way you never get a true picture of what is happening. Band aid
        remedies tend to be used at a very local level instead of tackling 
        the problem for the whole organisation.

 

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Dealing with Breaches

The vast majority of people want to work in an ethical environment. Dealing with breaches of the Code helps ensure that the ethical environment remains sound.

TIP


       In a unionised environment, get union agreement early about the
       process to be used for dealing with breaches.     
 



TRAP


    
   Breaches by management are tolerated or treated with kid gloves,
        whereas breaches by staff are dealt with severely. This causes 
        resentment of the Code and resistance to it.

 

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Obtaining compliance by contractors, suppliers, partners and others.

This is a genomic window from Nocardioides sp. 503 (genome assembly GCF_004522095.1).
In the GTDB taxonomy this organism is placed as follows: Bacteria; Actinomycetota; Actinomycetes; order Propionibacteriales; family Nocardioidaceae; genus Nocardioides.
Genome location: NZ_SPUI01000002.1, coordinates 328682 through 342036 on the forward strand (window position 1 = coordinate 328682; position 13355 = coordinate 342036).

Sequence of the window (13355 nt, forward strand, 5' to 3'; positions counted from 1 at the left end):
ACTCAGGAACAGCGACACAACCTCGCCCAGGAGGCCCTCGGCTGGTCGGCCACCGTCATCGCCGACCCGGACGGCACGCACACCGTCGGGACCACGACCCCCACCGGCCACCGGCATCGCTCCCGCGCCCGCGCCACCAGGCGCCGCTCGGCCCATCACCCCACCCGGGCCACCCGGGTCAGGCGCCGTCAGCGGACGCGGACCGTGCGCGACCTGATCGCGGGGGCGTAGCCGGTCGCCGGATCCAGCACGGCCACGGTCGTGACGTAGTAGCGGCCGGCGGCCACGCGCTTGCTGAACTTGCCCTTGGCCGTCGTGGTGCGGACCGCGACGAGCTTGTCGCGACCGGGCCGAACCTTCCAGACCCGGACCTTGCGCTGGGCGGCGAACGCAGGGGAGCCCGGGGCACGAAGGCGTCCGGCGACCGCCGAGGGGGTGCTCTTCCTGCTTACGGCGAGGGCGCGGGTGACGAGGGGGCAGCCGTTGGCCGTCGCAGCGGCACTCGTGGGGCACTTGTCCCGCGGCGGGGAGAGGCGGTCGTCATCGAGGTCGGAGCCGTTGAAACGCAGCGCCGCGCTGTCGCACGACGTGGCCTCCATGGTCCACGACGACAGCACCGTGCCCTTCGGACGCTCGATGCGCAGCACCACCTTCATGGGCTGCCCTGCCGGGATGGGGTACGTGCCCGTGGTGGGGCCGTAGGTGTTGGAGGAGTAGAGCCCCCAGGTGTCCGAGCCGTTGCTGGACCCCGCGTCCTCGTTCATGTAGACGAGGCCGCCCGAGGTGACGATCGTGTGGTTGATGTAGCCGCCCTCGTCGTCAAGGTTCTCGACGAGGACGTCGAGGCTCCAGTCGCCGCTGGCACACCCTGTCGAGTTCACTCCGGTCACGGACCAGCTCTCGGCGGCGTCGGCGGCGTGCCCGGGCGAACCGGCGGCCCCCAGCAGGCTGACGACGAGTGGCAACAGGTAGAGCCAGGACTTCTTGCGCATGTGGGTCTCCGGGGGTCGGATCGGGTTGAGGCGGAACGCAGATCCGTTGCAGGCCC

Once you have established and communicated the standards to people in your organisation you should consider your contractors, suppliers, partners and others. These people's interactions with your staff may lead to your staff being tempted into unethical conduct.

We can help you with obtaining compliance through a range of methods such as a screening process, contractual means, letters, industry groups, focused lobbying, helping other organisations establish an ethical framework, etc.

TIP


       Our experience is that other parties are generally happy to
       implement an ethics program to ensure that your staff and
       customers are treated in an ethical way.
 



TRAP


    
   Customers may not understand the role of the other people and 
        blame your organisation for unethical conduct that is carried out
        by your partners etc.